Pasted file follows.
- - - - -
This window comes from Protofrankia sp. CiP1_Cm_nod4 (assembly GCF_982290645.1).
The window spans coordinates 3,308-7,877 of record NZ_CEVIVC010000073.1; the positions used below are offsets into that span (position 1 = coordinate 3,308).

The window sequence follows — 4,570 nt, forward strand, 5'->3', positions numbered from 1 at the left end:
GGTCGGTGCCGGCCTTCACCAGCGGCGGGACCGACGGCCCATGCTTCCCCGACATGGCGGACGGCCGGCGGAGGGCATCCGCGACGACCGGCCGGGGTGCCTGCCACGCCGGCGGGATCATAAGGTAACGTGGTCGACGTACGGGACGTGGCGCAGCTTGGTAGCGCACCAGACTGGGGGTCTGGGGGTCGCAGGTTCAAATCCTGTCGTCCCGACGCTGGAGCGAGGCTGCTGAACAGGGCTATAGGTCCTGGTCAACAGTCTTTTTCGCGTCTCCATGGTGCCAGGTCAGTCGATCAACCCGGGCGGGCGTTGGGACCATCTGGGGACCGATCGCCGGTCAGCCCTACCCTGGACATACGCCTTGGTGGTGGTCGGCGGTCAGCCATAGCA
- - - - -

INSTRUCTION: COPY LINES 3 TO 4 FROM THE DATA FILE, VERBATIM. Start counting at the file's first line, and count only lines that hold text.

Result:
The window sequence follows — 4,570 nt, forward strand, 5'->3', positions numbered from 1 at the left end:
GGTCGGTGCCGGCCTTCACCAGCGGCGGGACCGACGGCCCATGCTTCCCCGACATGGCGGACGGCCGGCGGAGGGCATCCGCGACGACCGGCCGGGGTGCCTGCCACGCCGGCGGGATCATAAGGTAACGTGGTCGACGTACGGGACGTGGCGCAGCTTGGTAGCGCACCAGACTGGGGGTCTGGGGGTCGCAGGTTCAAATCCTGTCGTCCCGACGCTGGAGCGAGGCTGCTGAACAGGGCTATAGGTCCTGGTCAACAGTCTTTTTCGCGTCTCCATGGTGCCAGGTCAGTCGATCAACCCGGGCGGGCGTTGGGACCATCTGGGGACCGATCGCCGGTCAGCCCTACCCTGGACATACGCCTTGGTGGTGGTCGGCGGTCAGCCATAGCA